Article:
Connect with us

Miscellaneous

Most summer camps still on — for now

Region offers wide space of LGBT-affirming camps for kids of all interests

Published

on

summer camps, gay news, Washington Blade
Children perform ‘Star Force’ at last year’s summer Synetic Classic. (Photo courtesy Synetic Theatre)

Coronavirus concerns have closed or postponed many youth spring break programs currently underway, particularly in Maryland. However, registration continues for summer activities. Continue to monitor program websites for COVID-19 adjustments and updates. 

Brave Trails Camp is an LGBTQ youth-focused experience with sessions one-three held in California beginning June 20 and session four in the Catoctin Mountains of western Maryland from Aug. 11-20. The $1,500 tuition includes all meals and snacks, program materials, leadership training classes, lodging, health center access, a camp T-shirt and more. Financial assistance is available. 

Virtual Camp BT is planned for two weeks on the camp’s Instagram page. Find it at #virtualcampbt. Scavengr hunts, live classes, conversations, photo challenges and more will be available for all ages. Look at @bravetrails on Instagram for details. 

Continue to monitor bravetrails.org or call 323-300-4401 for updates and details. 

Adventure Theatre is a musical theater academy for D.C.-area youth with an integrated and nationally renowned professional family friendly theatre. Academy camps provide youth with theater experiences by working with teaching artists to learn new skills, rehearse material and perform for family and friends. Youth programming includes summer musical theatre camp for grades one-six at its Glen Echo Park location (7300 Macarthur Blvd., Glen Echo, Md.) and summer musical theater training program for grades six-12 at its Wintergreen Plaza location (837 Rockville Pk., Rockville, Md.). 

Costs start at $800 for the musical theater camp session one, which begins June 16. The musical theater training program starts June 22. Tuition is $1,350 and includes a one-day trip to New York City for training and to see a Broadway show. Scholarship applications and audition information is available at adventuretheatre-mtc.org

Current programming, including the Virtual Spring Gala, is postponed due to Maryland’s statewide COVID-19 precautions. Continue to monitor the website for updates regarding summer programming. 

Camp Rim Rock for Girls (343 Camp Rim Rock Rd., Yellow Spring, W.Va.) is a summer camp program for girls going to grades two-10. Two-week or four-week sessions feature horseback riding, performing arts, aquatics, arts and crafts, and sports activities. 

Mini Camp sessions for rising grades one-three is $1,600 and starts June 21; riding camp sessions for rising grades four-10 are $2,000 and also begin June 21; while general camp sessions for rising grades two-10 are $3,050 for two weeks, $5,600 for four weeks and start June 28. 

Coronavirus information is not currently posted to its website, but continue to monitor camprimrock.com or contact them at 347-746-7625 or [email protected] for updates. 

Circle Yoga (3838 Northampton St., N.W.) offers both a Teaching Yoga to Kids class April 24-26 for $595 as a way for parents to share yoga practice with their families and a Circle Yoga Kids summer camp starting June 22 for ages 6-12 at $420 per week and starting July 6 for ages 4-7 at $315 per week. 

Campers learn yoga, mindfulness and other stress-reducing activities in an environment free from competition, pressure and strict scheduling. Partial scholarship applications are available at circleyoga.com

Circle Yoga classes and workshops are currently cancelled through April 3 due to COVID-19 concerns; however, online classes are available using Zoom video conferencing.

Green Acres Camp (11701 Danville Dr., North Bethesda, Md.) offers age-grouped programming for pre-Kindergarten to grade seven with fees ranging from $349 per week to $3,125 for a seven-week session starting June 22. Camp programs include Kreative Kangaroos for pre-K, Junior Camp for Kindergarten to grade two and Senior Camp for grades three-seven.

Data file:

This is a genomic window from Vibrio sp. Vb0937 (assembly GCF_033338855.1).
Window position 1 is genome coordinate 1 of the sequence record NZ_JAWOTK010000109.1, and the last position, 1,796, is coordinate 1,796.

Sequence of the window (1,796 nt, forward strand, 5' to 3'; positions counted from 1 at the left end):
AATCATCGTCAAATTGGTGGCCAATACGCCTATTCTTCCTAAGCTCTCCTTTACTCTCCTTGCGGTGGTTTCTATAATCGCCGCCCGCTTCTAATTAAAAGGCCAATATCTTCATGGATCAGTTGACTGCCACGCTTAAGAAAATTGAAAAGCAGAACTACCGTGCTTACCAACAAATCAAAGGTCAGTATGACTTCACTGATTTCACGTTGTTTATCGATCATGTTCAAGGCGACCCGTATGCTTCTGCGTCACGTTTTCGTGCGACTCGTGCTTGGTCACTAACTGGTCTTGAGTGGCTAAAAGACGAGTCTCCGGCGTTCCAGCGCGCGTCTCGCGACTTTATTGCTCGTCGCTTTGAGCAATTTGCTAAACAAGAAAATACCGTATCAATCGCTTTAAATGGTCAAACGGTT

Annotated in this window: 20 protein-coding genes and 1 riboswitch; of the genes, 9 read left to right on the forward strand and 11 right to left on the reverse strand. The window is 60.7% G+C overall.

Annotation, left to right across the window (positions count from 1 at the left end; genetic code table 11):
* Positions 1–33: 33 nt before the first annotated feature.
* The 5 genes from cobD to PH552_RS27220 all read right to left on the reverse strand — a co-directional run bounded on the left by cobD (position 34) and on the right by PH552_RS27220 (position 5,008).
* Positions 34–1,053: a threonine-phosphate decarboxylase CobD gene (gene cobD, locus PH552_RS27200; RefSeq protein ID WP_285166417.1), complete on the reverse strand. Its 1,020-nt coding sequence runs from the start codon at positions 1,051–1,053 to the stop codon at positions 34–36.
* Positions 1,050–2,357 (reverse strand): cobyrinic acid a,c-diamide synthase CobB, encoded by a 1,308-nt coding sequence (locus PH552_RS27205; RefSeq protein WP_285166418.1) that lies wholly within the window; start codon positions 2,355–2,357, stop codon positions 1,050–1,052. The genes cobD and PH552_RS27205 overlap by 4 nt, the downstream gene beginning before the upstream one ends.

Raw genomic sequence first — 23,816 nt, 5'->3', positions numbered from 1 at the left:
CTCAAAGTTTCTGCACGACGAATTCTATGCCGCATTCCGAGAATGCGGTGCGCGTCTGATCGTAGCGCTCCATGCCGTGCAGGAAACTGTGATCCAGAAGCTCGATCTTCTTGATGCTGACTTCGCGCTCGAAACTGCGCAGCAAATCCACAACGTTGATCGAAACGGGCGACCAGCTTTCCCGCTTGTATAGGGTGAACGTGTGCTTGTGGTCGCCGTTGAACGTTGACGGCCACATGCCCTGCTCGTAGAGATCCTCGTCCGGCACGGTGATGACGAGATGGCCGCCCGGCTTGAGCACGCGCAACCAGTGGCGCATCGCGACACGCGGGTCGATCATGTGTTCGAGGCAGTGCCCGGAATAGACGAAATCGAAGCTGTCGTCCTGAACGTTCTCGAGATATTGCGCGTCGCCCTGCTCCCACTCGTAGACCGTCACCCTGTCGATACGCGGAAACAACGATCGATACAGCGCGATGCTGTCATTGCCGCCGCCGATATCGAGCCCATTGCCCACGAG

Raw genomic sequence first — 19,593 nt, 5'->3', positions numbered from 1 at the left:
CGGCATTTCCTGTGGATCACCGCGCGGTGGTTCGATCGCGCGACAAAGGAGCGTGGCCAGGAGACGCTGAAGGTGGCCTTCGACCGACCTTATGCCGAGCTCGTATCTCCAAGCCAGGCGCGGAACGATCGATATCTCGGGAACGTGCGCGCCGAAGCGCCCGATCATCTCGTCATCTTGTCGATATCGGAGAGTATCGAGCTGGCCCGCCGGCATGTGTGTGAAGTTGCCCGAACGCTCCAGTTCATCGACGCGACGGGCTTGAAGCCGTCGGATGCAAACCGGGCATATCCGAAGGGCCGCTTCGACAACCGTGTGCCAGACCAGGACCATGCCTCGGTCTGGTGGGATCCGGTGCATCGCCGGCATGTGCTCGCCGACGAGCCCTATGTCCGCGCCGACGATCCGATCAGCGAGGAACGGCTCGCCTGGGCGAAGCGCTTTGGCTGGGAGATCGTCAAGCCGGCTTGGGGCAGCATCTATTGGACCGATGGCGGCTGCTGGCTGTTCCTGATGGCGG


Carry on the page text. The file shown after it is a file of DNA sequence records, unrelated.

No COVID-19 restrictions or cancellations are currently posted to its website; however, continue to monitor headfirstcamps.com or call 301-881-4100 for updates and more information. 

The Lowell School (1640 Kalmia Rd., N.W.) offers a variety of summer camp activities for children ages 2-15. This year the school’s new offerings include an early bird mini camp open for age 2 to rising fifth graders, Camp Rock for aspiring musicians in grades four-six, and a summer stage production of “The Wiz” from June 22-July 17. 

Costs range from $455 for the one week Early Bird Mini Camp which starts June 15 to $1,335-$1,775 for summer stage and various specialty camps starting June 22. There currently is no COVID-19 information posted; however, contact the school at 202-577-2000 or at [email protected] or visit its website at lowellschool.org for updates. 

Silver Stars Gymnastics offers a youth gymnastics camp at their Silver Spring (2701 Pittman Dr., Silver Spring, Md.) and Bowie (14201 Woodcliff Ct., Bowie, Md.) locations. The Bowie location also offers a laser tag camp. 

According to their website, due to coronavirus concerns, starting March 16, all activities are suspended. Email [email protected] or call 301-352-5777 for updates or more information as the situation develops. 

Synetic Theater specializes in adaptation and ensemble work and offers two youth camp programs this summer. Synetic Classic is a traditional two-week program for “Young Artists” in grades K-five and “Thespians” in grades six-nine. Classes for this program start June 22 and cost $725. Synetic Remix is a new one-week program for both age groups and costs $375. 

This year Synetic will feature three different show opportunities depending on the session, “A Tale of Two Ghostbusters,” “The Wild and Wacky Wizarding World of Wiley Skylar” and “Star Force.”

A program representative emailed the Washington Blade that summer programming is currently continuing as planned and registrations are still being accepted. However, call 703-824-8060 or email [email protected] for updates and information and continue to monitor its website at synetictheater.org

Last year’s Adventure Theatre MTC Summer Musical Theatre Camp. (Photo courtesy Adventure)
Continue Reading
Advertisement
Click to comment

Leave a Reply

Your email address will not be published. Required fields are marked *

Miscellaneous

The evolution of the open house

The more sophisticated the advertising, the more the events flourished

Published

on

From car giveaways in the 1950s to today’s QR codes and virtual events, agents have used diverse strategies to draw buyers to open houses.